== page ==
Mass. open-standards policy is official

Massachusetts has issued the final version of a controversial policy that promotes use of open standards.

The governor's office announced the change this week, and one analyst predicted that the state's push for open standards could affect the operating systems environments.

"Massachusetts is definitely on the cutting edge of something big," said Jim Krouse, manager of state and local market analysis for Input Inc., the Reston, Va.-based market research firm. "Use of open standards and open-source software could lay the groundwork for a national interoperable infrastructure."

Massachusetts Information Technology Division, part of the Office for Administration and Finance, developed the policy as a way to reduce total system cost while enhancing flexibility and performance, the governor's office said. The new standards are effective immediately.

"Our intent is to ensure fair competition between all possible solutions, so that the commonwealth will get the best value for its IT investments," said Eric Kriss, Massachusetts's administration and finance secretary.

The new IT policy:

  • Splits last year's draft, "Open Standards and Open Source" policy, into two separate but related documents.

  • Sets a rule that all IT investments be open-standards compliant.

  • Requires agencies to consider possible alternatives, such as proprietary, open-source and public-sector code sharing, in determining best-value solutions.

  • Mandates that ease of system migration be part of the procurement objective of minimizing total cost of ownership over the lifetime of the IT investment.

  • Greater use of open source software is troublesome to many software companies because the shift will almost certainly result in a considerable loss of future business, according to analysts and industry experts.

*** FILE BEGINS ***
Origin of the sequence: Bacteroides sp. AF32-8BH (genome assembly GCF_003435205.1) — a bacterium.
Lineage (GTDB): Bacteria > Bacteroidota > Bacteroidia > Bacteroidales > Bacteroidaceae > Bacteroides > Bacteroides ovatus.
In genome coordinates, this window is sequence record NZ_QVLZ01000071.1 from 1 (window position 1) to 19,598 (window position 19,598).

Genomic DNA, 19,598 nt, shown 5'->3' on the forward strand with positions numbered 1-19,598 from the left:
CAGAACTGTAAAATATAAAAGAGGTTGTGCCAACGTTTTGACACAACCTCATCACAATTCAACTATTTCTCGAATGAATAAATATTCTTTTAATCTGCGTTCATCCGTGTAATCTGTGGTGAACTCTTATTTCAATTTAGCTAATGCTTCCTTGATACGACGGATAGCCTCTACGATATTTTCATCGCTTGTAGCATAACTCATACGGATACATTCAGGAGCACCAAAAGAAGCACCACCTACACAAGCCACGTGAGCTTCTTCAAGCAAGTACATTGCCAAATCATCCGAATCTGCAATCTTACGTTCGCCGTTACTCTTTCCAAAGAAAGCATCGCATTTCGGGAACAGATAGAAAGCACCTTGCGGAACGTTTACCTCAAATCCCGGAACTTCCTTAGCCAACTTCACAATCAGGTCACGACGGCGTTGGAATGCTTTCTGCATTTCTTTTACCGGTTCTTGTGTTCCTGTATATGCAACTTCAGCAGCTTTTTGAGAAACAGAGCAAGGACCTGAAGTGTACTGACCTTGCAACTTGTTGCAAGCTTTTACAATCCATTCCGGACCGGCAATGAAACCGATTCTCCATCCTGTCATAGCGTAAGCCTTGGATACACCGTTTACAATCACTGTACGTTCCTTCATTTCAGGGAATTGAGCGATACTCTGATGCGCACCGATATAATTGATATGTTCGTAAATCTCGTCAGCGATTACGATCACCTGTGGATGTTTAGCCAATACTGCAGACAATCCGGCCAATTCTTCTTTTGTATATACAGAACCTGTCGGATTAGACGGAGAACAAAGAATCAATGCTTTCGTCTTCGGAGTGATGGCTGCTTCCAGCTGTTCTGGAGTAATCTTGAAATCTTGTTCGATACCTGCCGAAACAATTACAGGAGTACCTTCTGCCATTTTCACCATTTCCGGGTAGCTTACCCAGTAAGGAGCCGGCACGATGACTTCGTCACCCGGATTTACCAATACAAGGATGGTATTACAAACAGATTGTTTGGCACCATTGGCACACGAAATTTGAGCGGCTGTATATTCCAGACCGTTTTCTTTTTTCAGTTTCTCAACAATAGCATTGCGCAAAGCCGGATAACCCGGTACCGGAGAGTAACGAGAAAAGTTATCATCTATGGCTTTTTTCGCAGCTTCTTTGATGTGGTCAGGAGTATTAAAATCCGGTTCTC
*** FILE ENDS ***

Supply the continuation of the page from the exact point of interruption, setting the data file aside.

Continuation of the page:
Following a public comment period, the state's final documents on enterprise open-standards policy, enterprise information technology acquisition policy and the enterprise technical reference model are intended to clarify the technical distinctions between open standards and open-source software.

    Open computing systems have been a growing trend for many years, Krouse said. At the state government level, open standards will help ensure that government jurisdictions are not building silos that are incapable of sharing data, he said. Leaving new technology investments "open" helps ensure that seamless systems integration will be possible in the future, he said.

    Open-source software, on the other hand, could dramatically affect operating systems, Krouse said. If such software were to become widely adopted by state and local government, major technical obstacles would be removed, thus paving the way for a new open-source operating environment that could become the norm for national interoperability, he said.

    About the Author

    William Welsh is a freelance writer covering IT and defense technology.

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